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Do Facebook's webcrawling bots respect the Crawl-delay: directive in robots.txt files?

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I wasn't aware facebook had bots... interesting! – stevenrcfox Oct 10 '11 at 18:01
facebookexternalhit/* where * is a version number. See: and… – artlung Oct 10 '11 at 18:13
Doesn't Facebook only crawl an item once when it's added? I recall several instances where you had to explicitly get Facebook to crawl an item again to get it to update it's copy. – Tim Tisdall Oct 13 '11 at 20:18
That's not Crawl-delay. Crawl-delay is related to how fast a web crawler visits urls for a site. So if you have 100 urls, say, on your site, Crawl delay that all those urls don't get his simultaneously. Rather, they will get hit at an interval of whatever the crawl delay specifies. So for 100 pages at 15 seconds between, there will be a 25 minute "rest" period. The intent is to not overwhelm a site. – artlung Oct 13 '11 at 21:14

5 Answers 5

up vote 3 down vote accepted

We don't have a crawler. We have a scraper that scrapes meta data on pages that have like buttons/are shared on FB.

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"It depends on what the meaning of the word 'is' is." Thanks for the non-answer. Pulling down 100 pages in a few seconds is a crawl, whatever you want to call it. Clearly this "scraper" goes apenuts and starts pulling down LOTS of pages that have nothing to do with the link being posted. Or FB is stealthily creating a search competitor to Google. Or maybe someone else's crawler is executing external LIKE buttons? Something crazy is going on. – Stickley Nov 7 '12 at 19:35
I removed open graph and this facebookexternalhit/1.1 stopped messing up my database connection on two sites that have been running smoothly on two different hosts for 8 years each. – Christina Aug 20 '14 at 16:36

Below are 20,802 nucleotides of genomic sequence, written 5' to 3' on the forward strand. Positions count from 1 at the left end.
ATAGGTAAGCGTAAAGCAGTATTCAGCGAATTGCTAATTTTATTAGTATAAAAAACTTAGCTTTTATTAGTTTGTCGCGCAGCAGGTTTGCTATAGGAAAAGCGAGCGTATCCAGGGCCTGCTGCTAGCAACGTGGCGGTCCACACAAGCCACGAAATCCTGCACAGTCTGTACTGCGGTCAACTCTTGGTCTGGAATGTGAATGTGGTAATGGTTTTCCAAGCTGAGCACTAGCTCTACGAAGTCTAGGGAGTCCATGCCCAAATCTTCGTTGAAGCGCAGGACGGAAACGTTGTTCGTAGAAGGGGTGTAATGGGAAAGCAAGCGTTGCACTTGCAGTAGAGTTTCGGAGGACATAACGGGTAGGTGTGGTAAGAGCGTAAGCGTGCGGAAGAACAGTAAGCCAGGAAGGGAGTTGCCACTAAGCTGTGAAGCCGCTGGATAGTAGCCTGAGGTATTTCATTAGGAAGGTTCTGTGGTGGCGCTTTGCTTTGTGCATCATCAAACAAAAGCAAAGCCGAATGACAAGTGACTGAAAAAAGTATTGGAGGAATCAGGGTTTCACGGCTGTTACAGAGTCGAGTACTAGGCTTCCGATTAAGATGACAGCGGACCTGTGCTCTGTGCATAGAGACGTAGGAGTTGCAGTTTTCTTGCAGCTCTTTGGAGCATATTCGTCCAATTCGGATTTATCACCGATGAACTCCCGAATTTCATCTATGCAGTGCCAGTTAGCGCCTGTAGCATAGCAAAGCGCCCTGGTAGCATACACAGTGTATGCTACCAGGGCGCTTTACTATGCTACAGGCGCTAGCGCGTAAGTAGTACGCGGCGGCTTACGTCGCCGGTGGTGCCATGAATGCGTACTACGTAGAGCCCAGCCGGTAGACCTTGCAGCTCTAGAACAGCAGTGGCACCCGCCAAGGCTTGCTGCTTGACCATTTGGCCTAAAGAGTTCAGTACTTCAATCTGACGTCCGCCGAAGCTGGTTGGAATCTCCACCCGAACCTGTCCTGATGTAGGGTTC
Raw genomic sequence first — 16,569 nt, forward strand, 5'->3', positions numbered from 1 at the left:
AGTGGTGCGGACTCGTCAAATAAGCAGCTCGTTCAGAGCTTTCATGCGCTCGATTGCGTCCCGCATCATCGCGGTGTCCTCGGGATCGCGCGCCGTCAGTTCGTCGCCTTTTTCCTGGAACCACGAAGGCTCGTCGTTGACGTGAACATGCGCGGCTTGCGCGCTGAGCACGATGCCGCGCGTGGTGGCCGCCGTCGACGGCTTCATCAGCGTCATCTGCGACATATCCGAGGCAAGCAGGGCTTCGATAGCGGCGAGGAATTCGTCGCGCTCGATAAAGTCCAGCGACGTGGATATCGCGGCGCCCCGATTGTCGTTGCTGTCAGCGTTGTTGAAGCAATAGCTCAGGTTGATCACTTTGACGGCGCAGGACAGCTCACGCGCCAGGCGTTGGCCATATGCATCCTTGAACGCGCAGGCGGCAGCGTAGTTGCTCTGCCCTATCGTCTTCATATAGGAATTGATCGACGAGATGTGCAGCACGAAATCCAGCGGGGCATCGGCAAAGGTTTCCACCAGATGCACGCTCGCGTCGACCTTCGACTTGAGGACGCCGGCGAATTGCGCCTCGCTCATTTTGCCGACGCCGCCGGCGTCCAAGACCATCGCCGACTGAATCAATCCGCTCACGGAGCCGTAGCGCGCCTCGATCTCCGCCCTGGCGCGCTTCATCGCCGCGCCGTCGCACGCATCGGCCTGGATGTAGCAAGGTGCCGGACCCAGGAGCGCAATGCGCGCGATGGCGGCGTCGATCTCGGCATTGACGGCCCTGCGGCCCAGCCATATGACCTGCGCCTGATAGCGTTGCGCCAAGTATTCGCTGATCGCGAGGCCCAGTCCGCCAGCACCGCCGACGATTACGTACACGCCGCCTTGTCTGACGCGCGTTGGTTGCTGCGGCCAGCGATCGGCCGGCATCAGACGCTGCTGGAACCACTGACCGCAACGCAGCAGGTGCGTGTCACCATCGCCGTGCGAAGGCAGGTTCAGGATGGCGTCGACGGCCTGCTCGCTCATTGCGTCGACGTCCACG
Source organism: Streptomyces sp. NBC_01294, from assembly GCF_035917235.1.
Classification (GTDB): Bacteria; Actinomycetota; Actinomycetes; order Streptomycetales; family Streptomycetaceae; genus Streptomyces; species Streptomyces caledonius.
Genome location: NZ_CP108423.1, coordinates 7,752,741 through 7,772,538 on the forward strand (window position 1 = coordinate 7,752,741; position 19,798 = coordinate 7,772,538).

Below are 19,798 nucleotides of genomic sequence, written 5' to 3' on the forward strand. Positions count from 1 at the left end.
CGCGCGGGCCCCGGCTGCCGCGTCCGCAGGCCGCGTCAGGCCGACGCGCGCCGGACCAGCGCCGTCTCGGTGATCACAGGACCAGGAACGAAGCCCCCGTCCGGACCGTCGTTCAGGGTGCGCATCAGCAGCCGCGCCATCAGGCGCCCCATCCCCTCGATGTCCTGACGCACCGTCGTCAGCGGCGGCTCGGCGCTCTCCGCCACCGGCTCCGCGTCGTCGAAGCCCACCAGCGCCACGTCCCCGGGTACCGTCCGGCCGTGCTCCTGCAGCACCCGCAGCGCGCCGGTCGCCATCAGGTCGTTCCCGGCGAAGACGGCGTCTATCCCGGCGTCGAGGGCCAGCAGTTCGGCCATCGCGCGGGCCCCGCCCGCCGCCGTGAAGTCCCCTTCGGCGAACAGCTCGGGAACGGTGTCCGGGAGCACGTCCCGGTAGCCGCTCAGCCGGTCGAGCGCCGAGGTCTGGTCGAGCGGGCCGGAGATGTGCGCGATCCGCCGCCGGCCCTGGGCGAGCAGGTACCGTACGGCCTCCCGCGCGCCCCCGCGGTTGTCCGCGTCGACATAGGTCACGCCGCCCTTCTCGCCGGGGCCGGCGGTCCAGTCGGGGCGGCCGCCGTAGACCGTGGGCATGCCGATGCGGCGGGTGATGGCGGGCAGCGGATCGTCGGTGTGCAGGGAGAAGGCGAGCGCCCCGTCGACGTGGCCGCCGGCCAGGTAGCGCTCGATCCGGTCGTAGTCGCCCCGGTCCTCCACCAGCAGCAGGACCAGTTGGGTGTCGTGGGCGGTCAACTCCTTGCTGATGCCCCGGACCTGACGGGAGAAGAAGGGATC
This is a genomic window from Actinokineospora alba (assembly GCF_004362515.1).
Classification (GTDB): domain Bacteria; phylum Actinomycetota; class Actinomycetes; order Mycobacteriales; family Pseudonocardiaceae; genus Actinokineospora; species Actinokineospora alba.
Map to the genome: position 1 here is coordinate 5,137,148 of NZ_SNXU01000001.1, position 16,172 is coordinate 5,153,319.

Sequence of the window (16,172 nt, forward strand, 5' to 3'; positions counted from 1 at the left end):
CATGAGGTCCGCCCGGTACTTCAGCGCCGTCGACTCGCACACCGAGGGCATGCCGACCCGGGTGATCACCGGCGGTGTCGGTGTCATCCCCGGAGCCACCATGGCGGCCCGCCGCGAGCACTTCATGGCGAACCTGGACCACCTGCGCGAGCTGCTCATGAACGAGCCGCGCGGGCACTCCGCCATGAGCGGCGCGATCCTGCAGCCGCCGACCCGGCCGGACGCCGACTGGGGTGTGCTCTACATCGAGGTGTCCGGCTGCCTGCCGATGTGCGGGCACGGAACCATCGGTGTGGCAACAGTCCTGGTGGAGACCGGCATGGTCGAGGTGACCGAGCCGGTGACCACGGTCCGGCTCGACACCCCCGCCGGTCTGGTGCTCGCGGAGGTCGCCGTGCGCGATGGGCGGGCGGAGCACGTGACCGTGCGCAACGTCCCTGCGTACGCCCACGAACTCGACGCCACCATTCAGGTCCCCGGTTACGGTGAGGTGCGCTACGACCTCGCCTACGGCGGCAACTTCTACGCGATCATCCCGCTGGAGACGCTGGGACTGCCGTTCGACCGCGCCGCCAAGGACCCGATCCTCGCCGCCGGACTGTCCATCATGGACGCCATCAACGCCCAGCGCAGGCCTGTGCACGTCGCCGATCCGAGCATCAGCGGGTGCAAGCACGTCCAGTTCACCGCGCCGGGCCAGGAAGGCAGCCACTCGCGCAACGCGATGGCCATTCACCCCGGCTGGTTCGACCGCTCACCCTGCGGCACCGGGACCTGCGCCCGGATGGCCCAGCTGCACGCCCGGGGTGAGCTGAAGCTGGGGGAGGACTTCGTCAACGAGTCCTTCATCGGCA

This isn't a particularly helpful answer. We've seen a substantial amount of crawler/spider-like behaviour from facebook's servers. Requests are made at what could be considered an abusive rate, causing the database to lock up etc. – dangvy Sep 21 '14 at 12:21

No, it doesn't respect robots.txt

Contrary to other answers here, facebookexternalhit behaves like the meanest of crawlers. Whether it got the urls it requests from crawling or from like buttons doesn't matter so much when it goes through every one of those at an insane rate.

We sometimes get several hundred hits per second as it goes through almost every url on our site. It kills our servers every time. The funny thing is that when that happens, we can see that Googlebot slows down and waits for things to settle down before slowly ramping back up. facebookexternalhit, on the other hand, just continues to pound our servers, often harder than the initial bout that killed us.

We have to run much beefier servers than we actually need for our traffic, just because of facebookexternalhit. We've done tons of searching and can't find a way to slow them down.

How is that a good user experience, Facebook?

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One wishes to pay them back with a reverse-slow-loris when seeing such behaviour... but with their infrastructure they wouldn't even notice. – GDR Jul 20 '12 at 8:20